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Direct signals

Discussion in 'Amps and Cabs [BG]' started by Denny Coon, Nov 28, 2010.


  1. Denny Coon

    Denny Coon

    Jan 10, 2010
    Ohio
    I currently live run a mike on my cab and a direct from the head using two channels and blend them...I use an SWR SM500. Although the direct from the head sounds fine, I have used Sans amps, rackmount and peddle versions. I love the Sans amp. Sounds great but that too, with blending the two channels (mic&direct) it kinda sounds the same....Anyone have any thought, preferences, advantages, disadvantages etc; that they can throw in??
     
  2. fourstringburn

    fourstringburn

    Jun 30, 2009
    New Mexico
    Interesting. if you set the sansamp or the amp's D.I. in bypass/pre-eq, that should send an unprocessed (flat, no eq.) to the F.O.H. If you do that you should notice a difference. Other than that, it seems your amp eq and D.I./sansamp eq are set for similar tones. Usually a mic-ed amp gives more of push which a cleaner direct line seems not to have, so combining the 2 usually is best. Try some more experimenting with pre-eq D.I. combination's.

    What are you monitoring your bass sound with?

    Bottom line are you happy with your sound?
     
  3. craig.p

    craig.p

    Sep 28, 2008
    New Hampshire
    Blending has always been a no-no in my book, despite its being common practice. Too many phase-related anomalies can pop up. They often manifest themselves in the sense you get that "something's not quite right." Can this be worked around at least to some extent? Sure, with enough forethought and planning and testing, and it sometimes requires extra equipment, but I've found that in most cases you're well into the Land of Diminishing Returns, especially when you factor in an audience that probably wouldn't be able to tell the difference among all the feed permutations in the first place.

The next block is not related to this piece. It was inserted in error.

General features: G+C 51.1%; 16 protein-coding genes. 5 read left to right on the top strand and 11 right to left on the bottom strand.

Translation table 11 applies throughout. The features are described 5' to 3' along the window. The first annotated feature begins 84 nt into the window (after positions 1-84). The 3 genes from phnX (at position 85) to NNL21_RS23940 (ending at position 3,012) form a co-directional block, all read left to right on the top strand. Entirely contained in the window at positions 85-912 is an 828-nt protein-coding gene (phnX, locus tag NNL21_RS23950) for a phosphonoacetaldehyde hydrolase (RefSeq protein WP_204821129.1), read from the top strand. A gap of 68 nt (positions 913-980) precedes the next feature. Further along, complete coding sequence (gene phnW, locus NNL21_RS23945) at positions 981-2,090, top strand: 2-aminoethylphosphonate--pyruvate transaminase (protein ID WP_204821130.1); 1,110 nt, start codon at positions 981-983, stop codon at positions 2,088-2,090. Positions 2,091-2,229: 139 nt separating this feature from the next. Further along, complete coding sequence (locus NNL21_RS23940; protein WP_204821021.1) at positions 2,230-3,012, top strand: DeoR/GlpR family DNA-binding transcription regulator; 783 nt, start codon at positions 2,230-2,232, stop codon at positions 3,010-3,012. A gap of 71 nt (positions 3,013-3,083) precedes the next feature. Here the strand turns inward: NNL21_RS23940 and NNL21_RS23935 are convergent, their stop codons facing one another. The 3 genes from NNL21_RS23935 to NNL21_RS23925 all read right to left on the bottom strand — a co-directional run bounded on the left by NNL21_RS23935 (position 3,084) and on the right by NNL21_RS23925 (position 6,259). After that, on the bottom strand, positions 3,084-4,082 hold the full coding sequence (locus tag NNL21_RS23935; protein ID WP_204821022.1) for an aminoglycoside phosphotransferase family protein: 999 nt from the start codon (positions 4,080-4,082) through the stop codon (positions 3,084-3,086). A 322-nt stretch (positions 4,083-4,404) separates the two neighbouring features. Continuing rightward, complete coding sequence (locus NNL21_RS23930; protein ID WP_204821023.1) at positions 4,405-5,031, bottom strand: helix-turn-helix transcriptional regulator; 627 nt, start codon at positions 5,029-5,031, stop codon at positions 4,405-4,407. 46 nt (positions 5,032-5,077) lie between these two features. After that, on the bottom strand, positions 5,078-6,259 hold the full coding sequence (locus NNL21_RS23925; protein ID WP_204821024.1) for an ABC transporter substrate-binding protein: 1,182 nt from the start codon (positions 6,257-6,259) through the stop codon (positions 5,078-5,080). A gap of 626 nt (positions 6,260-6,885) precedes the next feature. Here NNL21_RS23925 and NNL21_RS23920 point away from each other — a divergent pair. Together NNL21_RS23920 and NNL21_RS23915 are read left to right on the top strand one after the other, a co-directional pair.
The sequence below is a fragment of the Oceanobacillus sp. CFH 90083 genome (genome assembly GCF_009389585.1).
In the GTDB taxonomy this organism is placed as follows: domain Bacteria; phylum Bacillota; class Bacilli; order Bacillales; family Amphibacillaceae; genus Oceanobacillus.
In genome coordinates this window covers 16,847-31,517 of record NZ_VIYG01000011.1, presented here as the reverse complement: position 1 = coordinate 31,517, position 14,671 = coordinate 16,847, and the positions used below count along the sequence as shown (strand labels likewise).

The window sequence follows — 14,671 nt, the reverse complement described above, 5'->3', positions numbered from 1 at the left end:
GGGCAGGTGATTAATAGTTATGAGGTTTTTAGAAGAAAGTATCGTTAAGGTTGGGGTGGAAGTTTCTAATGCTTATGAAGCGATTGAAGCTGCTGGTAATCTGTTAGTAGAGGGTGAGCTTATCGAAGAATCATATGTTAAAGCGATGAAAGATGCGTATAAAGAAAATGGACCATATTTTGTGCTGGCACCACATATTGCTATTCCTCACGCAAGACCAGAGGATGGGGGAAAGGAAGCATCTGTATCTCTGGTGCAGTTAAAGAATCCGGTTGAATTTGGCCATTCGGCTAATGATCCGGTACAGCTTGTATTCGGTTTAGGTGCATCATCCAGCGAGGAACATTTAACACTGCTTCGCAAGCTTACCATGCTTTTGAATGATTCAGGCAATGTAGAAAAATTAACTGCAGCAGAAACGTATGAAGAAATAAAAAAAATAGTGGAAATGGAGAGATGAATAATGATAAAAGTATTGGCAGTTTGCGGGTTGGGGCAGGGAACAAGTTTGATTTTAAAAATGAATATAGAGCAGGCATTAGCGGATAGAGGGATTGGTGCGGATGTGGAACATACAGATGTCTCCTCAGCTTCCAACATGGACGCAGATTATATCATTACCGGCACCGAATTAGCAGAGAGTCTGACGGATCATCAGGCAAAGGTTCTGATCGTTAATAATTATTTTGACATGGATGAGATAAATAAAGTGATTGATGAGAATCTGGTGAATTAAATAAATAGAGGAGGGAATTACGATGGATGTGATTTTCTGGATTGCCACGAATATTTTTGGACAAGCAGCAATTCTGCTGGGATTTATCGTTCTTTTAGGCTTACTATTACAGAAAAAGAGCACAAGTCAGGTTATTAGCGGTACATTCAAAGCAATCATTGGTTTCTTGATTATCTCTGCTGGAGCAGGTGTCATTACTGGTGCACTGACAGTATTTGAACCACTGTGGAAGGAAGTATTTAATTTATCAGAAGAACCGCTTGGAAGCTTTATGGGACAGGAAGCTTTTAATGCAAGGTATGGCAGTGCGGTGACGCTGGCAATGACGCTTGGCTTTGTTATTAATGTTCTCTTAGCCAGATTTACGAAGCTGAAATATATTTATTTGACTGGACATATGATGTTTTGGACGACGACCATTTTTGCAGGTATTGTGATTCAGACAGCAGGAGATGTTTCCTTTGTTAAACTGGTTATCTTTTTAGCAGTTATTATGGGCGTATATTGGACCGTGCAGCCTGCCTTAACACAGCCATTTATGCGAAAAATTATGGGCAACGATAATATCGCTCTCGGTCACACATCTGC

4. Denny Coon

    Denny Coon

    Jan 10, 2010
    Ohio
    So which do most people prefer? I love the sound that comes from my cab, but rarely do i feel like a sound man is capturing it. And if direct is the way to go do you recomend direct from the head (SWR500) or using a rackmount or direct box
     
  5. billfitzmaurice

    billfitzmaurice Commercial User

    Sep 15, 2004
    New Hampshire
    Owner, Bill Fitzmaurice Loudspeaker Design
    High-pass the channel with the mic feed, low pass the channel with the DI feed. Use the mic to capture the tone that comes from the mids and highs, the DI the low end where the speaker/mic combination don't work as well and stage noise and rumble are best filtered out anyway.
     
  6. JimmyM

    JimmyM Supporting Member

    Apr 11, 2005
    Apopka, FL
    Endorsing: Ampeg Amps, EMG Pickups
    i prefer to run a mic by itself, but any way you want to do it is perfectly valid as long as your mic is good for low end. if not, bill's way is the next best way imho. i do think it's better to get complimentary tones when blending rather than getting them to sound more identical, though. keeps phasing issues down.
     
  7. craig.p

    craig.p

    Sep 28, 2008
    New Hampshire